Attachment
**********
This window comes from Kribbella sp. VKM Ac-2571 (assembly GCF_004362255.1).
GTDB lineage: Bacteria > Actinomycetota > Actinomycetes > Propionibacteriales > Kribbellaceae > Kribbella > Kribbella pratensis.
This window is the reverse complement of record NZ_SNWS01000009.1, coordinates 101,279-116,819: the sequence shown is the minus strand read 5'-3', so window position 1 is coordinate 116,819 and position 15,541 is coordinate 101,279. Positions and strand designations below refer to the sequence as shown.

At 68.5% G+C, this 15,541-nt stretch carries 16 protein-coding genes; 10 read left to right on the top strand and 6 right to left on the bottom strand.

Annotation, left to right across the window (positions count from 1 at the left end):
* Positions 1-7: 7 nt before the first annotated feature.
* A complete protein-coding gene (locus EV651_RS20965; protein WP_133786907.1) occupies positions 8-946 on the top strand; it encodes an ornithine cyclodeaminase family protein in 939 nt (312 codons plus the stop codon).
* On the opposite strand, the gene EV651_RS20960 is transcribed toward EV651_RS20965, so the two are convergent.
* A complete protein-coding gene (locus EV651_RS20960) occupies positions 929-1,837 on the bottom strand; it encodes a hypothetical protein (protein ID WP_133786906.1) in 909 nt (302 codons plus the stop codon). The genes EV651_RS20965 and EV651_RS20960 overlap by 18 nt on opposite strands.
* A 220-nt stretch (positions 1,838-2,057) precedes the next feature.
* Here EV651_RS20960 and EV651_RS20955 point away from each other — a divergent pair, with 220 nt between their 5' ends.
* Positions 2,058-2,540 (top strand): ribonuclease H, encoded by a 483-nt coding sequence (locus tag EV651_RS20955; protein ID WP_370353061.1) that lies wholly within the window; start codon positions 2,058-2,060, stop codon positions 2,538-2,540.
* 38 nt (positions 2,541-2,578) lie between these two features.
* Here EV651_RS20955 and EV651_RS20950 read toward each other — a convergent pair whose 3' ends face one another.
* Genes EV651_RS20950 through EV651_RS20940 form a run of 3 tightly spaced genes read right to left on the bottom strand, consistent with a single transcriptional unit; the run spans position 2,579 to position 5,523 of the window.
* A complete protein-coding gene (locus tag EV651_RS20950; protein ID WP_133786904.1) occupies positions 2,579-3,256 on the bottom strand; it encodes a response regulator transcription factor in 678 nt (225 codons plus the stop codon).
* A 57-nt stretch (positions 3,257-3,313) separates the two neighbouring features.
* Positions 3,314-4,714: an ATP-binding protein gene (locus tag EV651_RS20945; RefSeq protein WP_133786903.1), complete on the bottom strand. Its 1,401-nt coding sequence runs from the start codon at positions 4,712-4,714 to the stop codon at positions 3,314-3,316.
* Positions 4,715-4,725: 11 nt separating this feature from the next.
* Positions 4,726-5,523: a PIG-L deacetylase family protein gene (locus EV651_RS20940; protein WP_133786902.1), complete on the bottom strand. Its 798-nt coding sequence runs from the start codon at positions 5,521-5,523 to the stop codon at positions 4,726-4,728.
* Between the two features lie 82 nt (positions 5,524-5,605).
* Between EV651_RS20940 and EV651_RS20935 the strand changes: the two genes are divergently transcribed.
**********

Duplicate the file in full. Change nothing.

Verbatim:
This window comes from Kribbella sp. VKM Ac-2571 (assembly GCF_004362255.1).
GTDB lineage: Bacteria > Actinomycetota > Actinomycetes > Propionibacteriales > Kribbellaceae > Kribbella > Kribbella pratensis.
This window is the reverse complement of record NZ_SNWS01000009.1, coordinates 101,279-116,819: the sequence shown is the minus strand read 5'-3', so window position 1 is coordinate 116,819 and position 15,541 is coordinate 101,279. Positions and strand designations below refer to the sequence as shown.

At 68.5% G+C, this 15,541-nt stretch carries 16 protein-coding genes; 10 read left to right on the top strand and 6 right to left on the bottom strand.

Annotation, left to right across the window (positions count from 1 at the left end):
* Positions 1-7: 7 nt before the first annotated feature.
* A complete protein-coding gene (locus EV651_RS20965; protein WP_133786907.1) occupies positions 8-946 on the top strand; it encodes an ornithine cyclodeaminase family protein in 939 nt (312 codons plus the stop codon).
* On the opposite strand, the gene EV651_RS20960 is transcribed toward EV651_RS20965, so the two are convergent.
* A complete protein-coding gene (locus EV651_RS20960) occupies positions 929-1,837 on the bottom strand; it encodes a hypothetical protein (protein ID WP_133786906.1) in 909 nt (302 codons plus the stop codon). The genes EV651_RS20965 and EV651_RS20960 overlap by 18 nt on opposite strands.
* A 220-nt stretch (positions 1,838-2,057) precedes the next feature.
* Here EV651_RS20960 and EV651_RS20955 point away from each other — a divergent pair, with 220 nt between their 5' ends.
* Positions 2,058-2,540 (top strand): ribonuclease H, encoded by a 483-nt coding sequence (locus tag EV651_RS20955; protein ID WP_370353061.1) that lies wholly within the window; start codon positions 2,058-2,060, stop codon positions 2,538-2,540.
* 38 nt (positions 2,541-2,578) lie between these two features.
* Here EV651_RS20955 and EV651_RS20950 read toward each other — a convergent pair whose 3' ends face one another.
* Genes EV651_RS20950 through EV651_RS20940 form a run of 3 tightly spaced genes read right to left on the bottom strand, consistent with a single transcriptional unit; the run spans position 2,579 to position 5,523 of the window.
* A complete protein-coding gene (locus tag EV651_RS20950; protein ID WP_133786904.1) occupies positions 2,579-3,256 on the bottom strand; it encodes a response regulator transcription factor in 678 nt (225 codons plus the stop codon).
* A 57-nt stretch (positions 3,257-3,313) separates the two neighbouring features.
* Positions 3,314-4,714: an ATP-binding protein gene (locus tag EV651_RS20945; RefSeq protein WP_133786903.1), complete on the bottom strand. Its 1,401-nt coding sequence runs from the start codon at positions 4,712-4,714 to the stop codon at positions 3,314-3,316.
* Positions 4,715-4,725: 11 nt separating this feature from the next.
* Positions 4,726-5,523: a PIG-L deacetylase family protein gene (locus EV651_RS20940; protein WP_133786902.1), complete on the bottom strand. Its 798-nt coding sequence runs from the start codon at positions 5,521-5,523 to the stop codon at positions 4,726-4,728.
* Between the two features lie 82 nt (positions 5,524-5,605).
* Between EV651_RS20940 and EV651_RS20935 the strand changes: the two genes are divergently transcribed.